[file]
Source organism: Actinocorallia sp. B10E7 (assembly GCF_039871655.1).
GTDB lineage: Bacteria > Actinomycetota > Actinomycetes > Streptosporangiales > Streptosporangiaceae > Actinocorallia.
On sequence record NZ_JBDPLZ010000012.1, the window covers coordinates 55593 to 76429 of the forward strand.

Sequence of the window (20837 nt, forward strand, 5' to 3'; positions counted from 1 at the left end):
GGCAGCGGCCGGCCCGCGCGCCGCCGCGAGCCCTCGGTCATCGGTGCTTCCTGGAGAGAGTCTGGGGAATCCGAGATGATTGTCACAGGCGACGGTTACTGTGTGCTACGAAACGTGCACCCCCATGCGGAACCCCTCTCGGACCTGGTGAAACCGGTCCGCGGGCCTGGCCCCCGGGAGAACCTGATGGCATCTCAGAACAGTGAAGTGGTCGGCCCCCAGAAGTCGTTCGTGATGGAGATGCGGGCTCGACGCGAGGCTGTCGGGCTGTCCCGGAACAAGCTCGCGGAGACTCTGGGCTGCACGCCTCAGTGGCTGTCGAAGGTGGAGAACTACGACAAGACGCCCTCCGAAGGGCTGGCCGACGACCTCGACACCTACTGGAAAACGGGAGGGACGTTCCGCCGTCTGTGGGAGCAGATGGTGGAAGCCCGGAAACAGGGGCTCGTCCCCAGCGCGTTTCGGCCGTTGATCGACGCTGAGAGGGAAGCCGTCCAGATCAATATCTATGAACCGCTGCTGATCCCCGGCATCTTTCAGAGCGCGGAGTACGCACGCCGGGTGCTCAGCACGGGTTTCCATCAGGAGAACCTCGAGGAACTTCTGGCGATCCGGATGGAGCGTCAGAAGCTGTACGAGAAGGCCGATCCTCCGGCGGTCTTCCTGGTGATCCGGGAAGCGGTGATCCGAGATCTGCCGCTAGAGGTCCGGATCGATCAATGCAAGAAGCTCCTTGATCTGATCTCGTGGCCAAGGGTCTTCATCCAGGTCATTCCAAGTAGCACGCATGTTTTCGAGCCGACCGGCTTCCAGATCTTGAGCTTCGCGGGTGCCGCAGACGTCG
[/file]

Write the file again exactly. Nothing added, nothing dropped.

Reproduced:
Source organism: Actinocorallia sp. B10E7 (assembly GCF_039871655.1).
GTDB lineage: Bacteria > Actinomycetota > Actinomycetes > Streptosporangiales > Streptosporangiaceae > Actinocorallia.
On sequence record NZ_JBDPLZ010000012.1, the window covers coordinates 55593 to 76429 of the forward strand.

Sequence of the window (20837 nt, forward strand, 5' to 3'; positions counted from 1 at the left end):
GGCAGCGGCCGGCCCGCGCGCCGCCGCGAGCCCTCGGTCATCGGTGCTTCCTGGAGAGAGTCTGGGGAATCCGAGATGATTGTCACAGGCGACGGTTACTGTGTGCTACGAAACGTGCACCCCCATGCGGAACCCCTCTCGGACCTGGTGAAACCGGTCCGCGGGCCTGGCCCCCGGGAGAACCTGATGGCATCTCAGAACAGTGAAGTGGTCGGCCCCCAGAAGTCGTTCGTGATGGAGATGCGGGCTCGACGCGAGGCTGTCGGGCTGTCCCGGAACAAGCTCGCGGAGACTCTGGGCTGCACGCCTCAGTGGCTGTCGAAGGTGGAGAACTACGACAAGACGCCCTCCGAAGGGCTGGCCGACGACCTCGACACCTACTGGAAAACGGGAGGGACGTTCCGCCGTCTGTGGGAGCAGATGGTGGAAGCCCGGAAACAGGGGCTCGTCCCCAGCGCGTTTCGGCCGTTGATCGACGCTGAGAGGGAAGCCGTCCAGATCAATATCTATGAACCGCTGCTGATCCCCGGCATCTTTCAGAGCGCGGAGTACGCACGCCGGGTGCTCAGCACGGGTTTCCATCAGGAGAACCTCGAGGAACTTCTGGCGATCCGGATGGAGCGTCAGAAGCTGTACGAGAAGGCCGATCCTCCGGCGGTCTTCCTGGTGATCCGGGAAGCGGTGATCCGAGATCTGCCGCTAGAGGTCCGGATCGATCAATGCAAGAAGCTCCTTGATCTGATCTCGTGGCCAAGGGTCTTCATCCAGGTCATTCCAAGTAGCACGCATGTTTTCGAGCCGACCGGCTTCCAGATCTTGAGCTTCGCGGGTGCCGCAGACGTCG